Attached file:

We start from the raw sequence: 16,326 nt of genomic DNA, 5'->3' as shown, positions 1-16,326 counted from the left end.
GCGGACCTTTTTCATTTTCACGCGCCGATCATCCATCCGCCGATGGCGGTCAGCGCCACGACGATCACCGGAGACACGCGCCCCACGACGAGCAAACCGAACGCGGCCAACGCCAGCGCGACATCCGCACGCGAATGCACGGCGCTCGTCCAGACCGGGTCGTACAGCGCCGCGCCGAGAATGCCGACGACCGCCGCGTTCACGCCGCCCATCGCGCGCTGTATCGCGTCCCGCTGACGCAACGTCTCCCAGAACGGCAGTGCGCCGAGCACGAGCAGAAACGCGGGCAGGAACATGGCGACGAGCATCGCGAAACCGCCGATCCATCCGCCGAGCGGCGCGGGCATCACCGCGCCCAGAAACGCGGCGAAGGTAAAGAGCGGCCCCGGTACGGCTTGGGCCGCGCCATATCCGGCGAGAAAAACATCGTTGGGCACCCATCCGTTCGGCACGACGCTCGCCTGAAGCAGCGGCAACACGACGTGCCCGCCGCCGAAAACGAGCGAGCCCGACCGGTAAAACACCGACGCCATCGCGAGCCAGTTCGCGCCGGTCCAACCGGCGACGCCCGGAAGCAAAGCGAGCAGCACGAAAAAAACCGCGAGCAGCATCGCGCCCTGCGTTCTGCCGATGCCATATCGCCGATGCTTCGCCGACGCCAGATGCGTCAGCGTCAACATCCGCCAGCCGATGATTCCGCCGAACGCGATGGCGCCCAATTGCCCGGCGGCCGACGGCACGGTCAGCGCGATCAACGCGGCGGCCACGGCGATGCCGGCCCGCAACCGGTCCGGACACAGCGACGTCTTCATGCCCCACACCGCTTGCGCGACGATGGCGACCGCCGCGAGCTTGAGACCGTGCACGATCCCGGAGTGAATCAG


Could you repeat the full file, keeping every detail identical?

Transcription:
We start from the raw sequence: 16,326 nt of genomic DNA, 5'->3' as shown, positions 1-16,326 counted from the left end.
GCGGACCTTTTTCATTTTCACGCGCCGATCATCCATCCGCCGATGGCGGTCAGCGCCACGACGATCACCGGAGACACGCGCCCCACGACGAGCAAACCGAACGCGGCCAACGCCAGCGCGACATCCGCACGCGAATGCACGGCGCTCGTCCAGACCGGGTCGTACAGCGCCGCGCCGAGAATGCCGACGACCGCCGCGTTCACGCCGCCCATCGCGCGCTGTATCGCGTCCCGCTGACGCAACGTCTCCCAGAACGGCAGTGCGCCGAGCACGAGCAGAAACGCGGGCAGGAACATGGCGACGAGCATCGCGAAACCGCCGATCCATCCGCCGAGCGGCGCGGGCATCACCGCGCCCAGAAACGCGGCGAAGGTAAAGAGCGGCCCCGGTACGGCTTGGGCCGCGCCATATCCGGCGAGAAAAACATCGTTGGGCACCCATCCGTTCGGCACGACGCTCGCCTGAAGCAGCGGCAACACGACGTGCCCGCCGCCGAAAACGAGCGAGCCCGACCGGTAAAACACCGACGCCATCGCGAGCCAGTTCGCGCCGGTCCAACCGGCGACGCCCGGAAGCAAAGCGAGCAGCACGAAAAAAACCGCGAGCAGCATCGCGCCCTGCGTTCTGCCGATGCCATATCGCCGATGCTTCGCCGACGCCAGATGCGTCAGCGTCAACATCCGCCAGCCGATGATTCCGCCGAACGCGATGGCGCCCAATTGCCCGGCGGCCGACGGCACGGTCAGCGCGATCAACGCGGCGGCCACGGCGATGCCGGCCCGCAACCGGTCCGGACACAGCGACGTCTTCATGCCCCACACCGCTTGCGCGACGATGGCGACCGCCGCGAGCTTGAGACCGTGCACGATCCCGGAGTGAATCAG